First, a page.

Tibetan Soldier in Indian Army Killed in Weekend Incident at Contested Border with China

tibet-nyimatenzin-090220.jpg The body of Nyima Tenzin, commander of an all-Tibetan company in India's Special Frontier Force, is shown draped in the flags of India and Tibet at Sonam Ling settlement in Ladakh, India, Sept. 1, 2020.
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The commander of an all-Tibetan company in India’s Special Frontier Force was killed and another soldier was wounded by a land mine while patrolling the border with China in Ladakh in disputed eastern Kashmir over the weekend, sources in the region told RFA Tuesday.

The governments of India and China accused each other’s militaries Monday of making provocative maneuvers along the Line of Actual Control, their de-facto Himalayan border, but officials from neither country provided exact details of what had happened.

Tsetan Wangchuk, the director of Sonam Ling settlement in India’s union territory of Ladakh told RFA’s Tibetan Service Tuesday that the company commander was killed by a land mine.

“Nyima Tenzin from the Special Frontier Force has died from this confrontation and another Tibetan man from the same unit has sustained serious injuries and is currently undergoing treatment at Ladakh military hospital,” Tsetan Wangchuk, the director of Sonam Ling settlement in Leh Ladakh told RFA’s Tibetan Service.

According to Tsetan Wangchuk, Nyima Tenzin, 59, commander of a company in SFF’s 7th battalion, died in a mine blast Aug. 29, while his unit patrolled through the eastern side of the Pangong lake area. It was not known if he crossed the nearby Line of Actual Control.

The 7th battalion, also known as Establishment 22, is an Indian army unit made up entirely of Tibetans. India also refers to the unit as the “Vikas battalion.”

Nyima Tenzin’s body was brought to Sonam Ling settlement in Ladakh for cremation. The 33-year veteran of the SFF is survived by his wife and three sons.

International Incident

India on Monday accused China of breaking terms agreed to during previous military and diplomatic talks, without specifying what the People’s Liberation Army’s provocative moves on Aug. 29 were.

"Indian troops pre-empted this PLA activity on the Southern Bank of Pangong Tso Lake [in eastern Ladakh], undertook measures to strengthen our positions and thwart Chinese intentions to unilaterally change facts on [the] ground,” New Delhi’s defense ministry said.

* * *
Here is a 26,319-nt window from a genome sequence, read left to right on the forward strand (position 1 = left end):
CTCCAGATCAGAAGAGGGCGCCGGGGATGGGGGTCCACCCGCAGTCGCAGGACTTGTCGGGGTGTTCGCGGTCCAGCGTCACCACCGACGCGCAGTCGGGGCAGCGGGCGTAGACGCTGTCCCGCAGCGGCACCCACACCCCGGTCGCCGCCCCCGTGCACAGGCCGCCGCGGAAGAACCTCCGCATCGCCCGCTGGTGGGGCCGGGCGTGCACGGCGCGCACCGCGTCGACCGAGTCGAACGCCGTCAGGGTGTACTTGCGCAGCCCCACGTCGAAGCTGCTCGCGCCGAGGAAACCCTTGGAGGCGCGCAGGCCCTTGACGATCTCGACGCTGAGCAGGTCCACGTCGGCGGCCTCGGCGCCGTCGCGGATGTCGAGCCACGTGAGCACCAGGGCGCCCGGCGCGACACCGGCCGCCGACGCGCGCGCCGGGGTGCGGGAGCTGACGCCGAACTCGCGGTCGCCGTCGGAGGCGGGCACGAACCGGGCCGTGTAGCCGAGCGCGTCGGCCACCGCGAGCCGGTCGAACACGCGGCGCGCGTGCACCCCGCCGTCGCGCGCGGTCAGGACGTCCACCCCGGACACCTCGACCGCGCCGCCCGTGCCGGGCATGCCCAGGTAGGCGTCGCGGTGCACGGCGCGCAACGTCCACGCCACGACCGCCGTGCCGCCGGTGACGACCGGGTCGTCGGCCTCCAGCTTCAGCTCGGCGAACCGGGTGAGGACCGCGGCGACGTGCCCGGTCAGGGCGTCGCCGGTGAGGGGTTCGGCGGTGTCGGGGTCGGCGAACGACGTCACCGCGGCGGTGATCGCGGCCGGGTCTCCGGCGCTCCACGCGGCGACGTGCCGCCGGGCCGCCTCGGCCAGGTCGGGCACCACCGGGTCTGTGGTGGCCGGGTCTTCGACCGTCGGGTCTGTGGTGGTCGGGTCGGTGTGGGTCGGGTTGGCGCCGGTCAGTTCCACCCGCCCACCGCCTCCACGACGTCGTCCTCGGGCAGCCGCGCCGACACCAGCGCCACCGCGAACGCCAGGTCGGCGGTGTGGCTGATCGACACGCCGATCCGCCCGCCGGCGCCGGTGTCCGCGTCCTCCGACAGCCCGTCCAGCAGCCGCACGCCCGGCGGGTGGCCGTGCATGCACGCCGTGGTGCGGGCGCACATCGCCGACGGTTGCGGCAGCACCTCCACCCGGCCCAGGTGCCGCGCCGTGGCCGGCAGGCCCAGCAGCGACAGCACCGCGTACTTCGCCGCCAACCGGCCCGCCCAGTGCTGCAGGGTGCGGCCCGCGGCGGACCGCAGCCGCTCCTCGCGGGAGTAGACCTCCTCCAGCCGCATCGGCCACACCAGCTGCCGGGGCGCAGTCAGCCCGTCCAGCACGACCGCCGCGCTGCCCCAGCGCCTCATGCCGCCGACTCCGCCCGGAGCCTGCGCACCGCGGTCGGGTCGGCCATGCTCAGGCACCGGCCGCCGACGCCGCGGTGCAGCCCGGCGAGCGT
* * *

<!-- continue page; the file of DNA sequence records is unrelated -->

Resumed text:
The unspecified incident occurred some two months after a violent confrontation between the two countries’ militaries, in which 20 Indian soldiers died and an unknown number of Chinese lost their lives.

A spokesperson for the Western Theatre Command of the PLA said the Indian soldiers had crossed the line in a “flagrant provocation.”

Zhao Lijian, a spokesman for China’s foreign ministry told reporters Monday that Chinese troops “never cross the Line of Actual Control.”

Neither China nor India reported details of their weekend confrontation, nor did they reveal any casualties.

The Aug. 29 incident was the most recent in a long-running series of skirmishes in the contested region dating back to a 1962 war over the border, which India lost. Since then, both sides have placed troops in the region but agreed to terms aimed at keeping tensions from spiraling out of control, including a prohibition on soldiers carrying weapons.

But as the two current leaders of India and China, Narendra Modi and Xi Jinping have both taken more aggressive stances on foreign policy,  multiple clashes in the region have occurred during their concurrent reigns.

Reported by Lobsang Gelek for RFA’s Tibetan Service. Translated by Tenzin Dickyi. Written in English by Eugene Whong.


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